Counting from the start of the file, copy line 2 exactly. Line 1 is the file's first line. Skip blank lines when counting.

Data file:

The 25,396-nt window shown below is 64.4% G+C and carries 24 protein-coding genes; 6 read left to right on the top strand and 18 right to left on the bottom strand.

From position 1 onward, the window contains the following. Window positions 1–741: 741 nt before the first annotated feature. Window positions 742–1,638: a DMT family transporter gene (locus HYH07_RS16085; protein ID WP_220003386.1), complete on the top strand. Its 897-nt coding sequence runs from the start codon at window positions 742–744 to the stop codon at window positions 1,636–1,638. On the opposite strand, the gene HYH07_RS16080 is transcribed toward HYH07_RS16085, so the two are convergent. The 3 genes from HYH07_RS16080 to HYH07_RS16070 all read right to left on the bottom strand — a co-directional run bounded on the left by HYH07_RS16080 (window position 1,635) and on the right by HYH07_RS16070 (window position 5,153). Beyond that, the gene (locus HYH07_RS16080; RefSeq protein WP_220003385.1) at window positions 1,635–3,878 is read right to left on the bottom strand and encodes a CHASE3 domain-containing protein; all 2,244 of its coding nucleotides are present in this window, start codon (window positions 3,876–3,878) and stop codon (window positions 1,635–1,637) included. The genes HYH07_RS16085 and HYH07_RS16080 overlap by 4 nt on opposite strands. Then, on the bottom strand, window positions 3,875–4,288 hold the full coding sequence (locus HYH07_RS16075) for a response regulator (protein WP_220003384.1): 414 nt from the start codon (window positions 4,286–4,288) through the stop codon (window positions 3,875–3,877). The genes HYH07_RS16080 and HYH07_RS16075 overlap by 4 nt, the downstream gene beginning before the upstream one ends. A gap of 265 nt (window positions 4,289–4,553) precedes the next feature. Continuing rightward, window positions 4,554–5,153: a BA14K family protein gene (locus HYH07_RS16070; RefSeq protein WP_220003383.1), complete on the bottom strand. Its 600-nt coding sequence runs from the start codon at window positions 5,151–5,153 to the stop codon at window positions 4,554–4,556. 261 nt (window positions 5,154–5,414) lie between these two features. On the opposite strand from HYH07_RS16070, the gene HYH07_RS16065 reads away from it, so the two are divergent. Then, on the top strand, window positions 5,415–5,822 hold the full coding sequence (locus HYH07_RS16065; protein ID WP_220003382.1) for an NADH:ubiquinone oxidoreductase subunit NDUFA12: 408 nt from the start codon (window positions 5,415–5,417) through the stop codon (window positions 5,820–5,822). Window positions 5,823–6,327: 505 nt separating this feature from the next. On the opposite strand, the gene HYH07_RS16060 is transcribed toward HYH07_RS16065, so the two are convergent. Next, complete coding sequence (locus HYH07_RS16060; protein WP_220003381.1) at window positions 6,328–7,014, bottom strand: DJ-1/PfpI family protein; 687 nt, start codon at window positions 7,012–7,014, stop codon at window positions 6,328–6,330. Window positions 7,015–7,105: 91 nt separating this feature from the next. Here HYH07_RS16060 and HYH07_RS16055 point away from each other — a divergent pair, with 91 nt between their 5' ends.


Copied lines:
From position 1 onward, the window contains the following. Window positions 1–741: 741 nt before the first annotated feature. Window positions 742–1,638: a DMT family transporter gene (locus HYH07_RS16085; protein ID WP_220003386.1), complete on the top strand. Its 897-nt coding sequence runs from the start codon at window positions 742–744 to the stop codon at window positions 1,636–1,638. On the opposite strand, the gene HYH07_RS16080 is transcribed toward HYH07_RS16085, so the two are convergent. The 3 genes from HYH07_RS16080 to HYH07_RS16070 all read right to left on the bottom strand — a co-directional run bounded on the left by HYH07_RS16080 (window position 1,635) and on the right by HYH07_RS16070 (window position 5,153). Beyond that, the gene (locus HYH07_RS16080; RefSeq protein WP_220003385.1) at window positions 1,635–3,878 is read right to left on the bottom strand and encodes a CHASE3 domain-containing protein; all 2,244 of its coding nucleotides are present in this window, start codon (window positions 3,876–3,878) and stop codon (window positions 1,635–1,637) included. The genes HYH07_RS16085 and HYH07_RS16080 overlap by 4 nt on opposite strands. Then, on the bottom strand, window positions 3,875–4,288 hold the full coding sequence (locus HYH07_RS16075) for a response regulator (protein WP_220003384.1): 414 nt from the start codon (window positions 4,286–4,288) through the stop codon (window positions 3,875–3,877). The genes HYH07_RS16080 and HYH07_RS16075 overlap by 4 nt, the downstream gene beginning before the upstream one ends. A gap of 265 nt (window positions 4,289–4,553) precedes the next feature. Continuing rightward, window positions 4,554–5,153: a BA14K family protein gene (locus HYH07_RS16070; RefSeq protein WP_220003383.1), complete on the bottom strand. Its 600-nt coding sequence runs from the start codon at window positions 5,151–5,153 to the stop codon at window positions 4,554–4,556. 261 nt (window positions 5,154–5,414) lie between these two features. On the opposite strand from HYH07_RS16070, the gene HYH07_RS16065 reads away from it, so the two are divergent. Then, on the top strand, window positions 5,415–5,822 hold the full coding sequence (locus HYH07_RS16065; protein ID WP_220003382.1) for an NADH:ubiquinone oxidoreductase subunit NDUFA12: 408 nt from the start codon (window positions 5,415–5,417) through the stop codon (window positions 5,820–5,822). Window positions 5,823–6,327: 505 nt separating this feature from the next. On the opposite strand, the gene HYH07_RS16060 is transcribed toward HYH07_RS16065, so the two are convergent. Next, complete coding sequence (locus HYH07_RS16060; protein WP_220003381.1) at window positions 6,328–7,014, bottom strand: DJ-1/PfpI family protein; 687 nt, start codon at window positions 7,012–7,014, stop codon at window positions 6,328–6,330. Window positions 7,015–7,105: 91 nt separating this feature from the next. Here HYH07_RS16060 and HYH07_RS16055 point away from each other — a divergent pair, with 91 nt between their 5' ends.